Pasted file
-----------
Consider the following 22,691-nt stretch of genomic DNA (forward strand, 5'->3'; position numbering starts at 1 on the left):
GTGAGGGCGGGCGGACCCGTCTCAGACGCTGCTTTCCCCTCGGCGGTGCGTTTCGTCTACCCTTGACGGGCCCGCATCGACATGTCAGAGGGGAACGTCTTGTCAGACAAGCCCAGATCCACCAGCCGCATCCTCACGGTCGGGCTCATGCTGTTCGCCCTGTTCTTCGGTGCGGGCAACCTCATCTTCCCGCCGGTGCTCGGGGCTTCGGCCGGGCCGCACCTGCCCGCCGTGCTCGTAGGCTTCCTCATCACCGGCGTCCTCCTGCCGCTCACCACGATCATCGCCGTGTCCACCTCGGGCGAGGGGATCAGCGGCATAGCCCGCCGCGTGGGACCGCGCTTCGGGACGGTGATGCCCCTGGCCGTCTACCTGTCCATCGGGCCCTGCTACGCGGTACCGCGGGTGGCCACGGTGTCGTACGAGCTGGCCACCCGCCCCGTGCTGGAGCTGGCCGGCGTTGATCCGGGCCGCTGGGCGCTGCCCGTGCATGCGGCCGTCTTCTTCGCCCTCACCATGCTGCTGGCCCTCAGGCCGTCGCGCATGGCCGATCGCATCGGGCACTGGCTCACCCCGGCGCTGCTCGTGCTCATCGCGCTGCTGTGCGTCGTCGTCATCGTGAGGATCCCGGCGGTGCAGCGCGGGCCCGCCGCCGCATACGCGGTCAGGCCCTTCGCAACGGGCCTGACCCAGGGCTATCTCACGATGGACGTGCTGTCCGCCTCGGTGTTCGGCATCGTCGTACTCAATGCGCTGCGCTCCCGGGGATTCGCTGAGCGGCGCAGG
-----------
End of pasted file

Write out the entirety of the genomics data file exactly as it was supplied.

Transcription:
Consider the following 22,691-nt stretch of genomic DNA (forward strand, 5'->3'; position numbering starts at 1 on the left):
GTGAGGGCGGGCGGACCCGTCTCAGACGCTGCTTTCCCCTCGGCGGTGCGTTTCGTCTACCCTTGACGGGCCCGCATCGACATGTCAGAGGGGAACGTCTTGTCAGACAAGCCCAGATCCACCAGCCGCATCCTCACGGTCGGGCTCATGCTGTTCGCCCTGTTCTTCGGTGCGGGCAACCTCATCTTCCCGCCGGTGCTCGGGGCTTCGGCCGGGCCGCACCTGCCCGCCGTGCTCGTAGGCTTCCTCATCACCGGCGTCCTCCTGCCGCTCACCACGATCATCGCCGTGTCCACCTCGGGCGAGGGGATCAGCGGCATAGCCCGCCGCGTGGGACCGCGCTTCGGGACGGTGATGCCCCTGGCCGTCTACCTGTCCATCGGGCCCTGCTACGCGGTACCGCGGGTGGCCACGGTGTCGTACGAGCTGGCCACCCGCCCCGTGCTGGAGCTGGCCGGCGTTGATCCGGGCCGCTGGGCGCTGCCCGTGCATGCGGCCGTCTTCTTCGCCCTCACCATGCTGCTGGCCCTCAGGCCGTCGCGCATGGCCGATCGCATCGGGCACTGGCTCACCCCGGCGCTGCTCGTGCTCATCGCGCTGCTGTGCGTCGTCGTCATCGTGAGGATCCCGGCGGTGCAGCGCGGGCCCGCCGCCGCATACGCGGTCAGGCCCTTCGCAACGGGCCTGACCCAGGGCTATCTCACGATGGACGTGCTGTCCGCCTCGGTGTTCGGCATCGTCGTACTCAATGCGCTGCGCTCCCGGGGATTCGCTGAGCGGCGCAGG